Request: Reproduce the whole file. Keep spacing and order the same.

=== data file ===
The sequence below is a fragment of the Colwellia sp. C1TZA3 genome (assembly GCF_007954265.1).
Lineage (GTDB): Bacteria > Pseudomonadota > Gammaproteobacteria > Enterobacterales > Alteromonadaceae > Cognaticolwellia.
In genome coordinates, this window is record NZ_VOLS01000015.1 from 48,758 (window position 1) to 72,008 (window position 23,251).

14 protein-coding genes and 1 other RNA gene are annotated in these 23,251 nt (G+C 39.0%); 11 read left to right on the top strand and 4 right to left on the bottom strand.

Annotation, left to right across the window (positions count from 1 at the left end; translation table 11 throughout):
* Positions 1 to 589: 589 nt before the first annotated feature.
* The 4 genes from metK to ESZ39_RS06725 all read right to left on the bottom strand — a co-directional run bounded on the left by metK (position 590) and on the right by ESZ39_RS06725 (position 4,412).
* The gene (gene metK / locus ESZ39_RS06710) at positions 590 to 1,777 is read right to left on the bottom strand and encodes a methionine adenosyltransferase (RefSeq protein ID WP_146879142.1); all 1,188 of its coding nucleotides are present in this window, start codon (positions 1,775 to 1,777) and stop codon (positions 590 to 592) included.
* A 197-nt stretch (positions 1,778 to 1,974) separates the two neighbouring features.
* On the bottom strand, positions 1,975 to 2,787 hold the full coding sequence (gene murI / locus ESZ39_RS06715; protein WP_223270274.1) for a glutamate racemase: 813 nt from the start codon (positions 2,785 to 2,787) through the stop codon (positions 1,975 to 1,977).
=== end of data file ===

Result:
The sequence below is a fragment of the Colwellia sp. C1TZA3 genome (assembly GCF_007954265.1).
Lineage (GTDB): Bacteria > Pseudomonadota > Gammaproteobacteria > Enterobacterales > Alteromonadaceae > Cognaticolwellia.
In genome coordinates, this window is record NZ_VOLS01000015.1 from 48,758 (window position 1) to 72,008 (window position 23,251).

14 protein-coding genes and 1 other RNA gene are annotated in these 23,251 nt (G+C 39.0%); 11 read left to right on the top strand and 4 right to left on the bottom strand.

Annotation, left to right across the window (positions count from 1 at the left end; translation table 11 throughout):
* Positions 1 to 589: 589 nt before the first annotated feature.
* The 4 genes from metK to ESZ39_RS06725 all read right to left on the bottom strand — a co-directional run bounded on the left by metK (position 590) and on the right by ESZ39_RS06725 (position 4,412).
* The gene (gene metK / locus ESZ39_RS06710) at positions 590 to 1,777 is read right to left on the bottom strand and encodes a methionine adenosyltransferase (RefSeq protein ID WP_146879142.1); all 1,188 of its coding nucleotides are present in this window, start codon (positions 1,775 to 1,777) and stop codon (positions 590 to 592) included.
* A 197-nt stretch (positions 1,778 to 1,974) separates the two neighbouring features.
* On the bottom strand, positions 1,975 to 2,787 hold the full coding sequence (gene murI / locus ESZ39_RS06715; protein WP_223270274.1) for a glutamate racemase: 813 nt from the start codon (positions 2,785 to 2,787) through the stop codon (positions 1,975 to 1,977).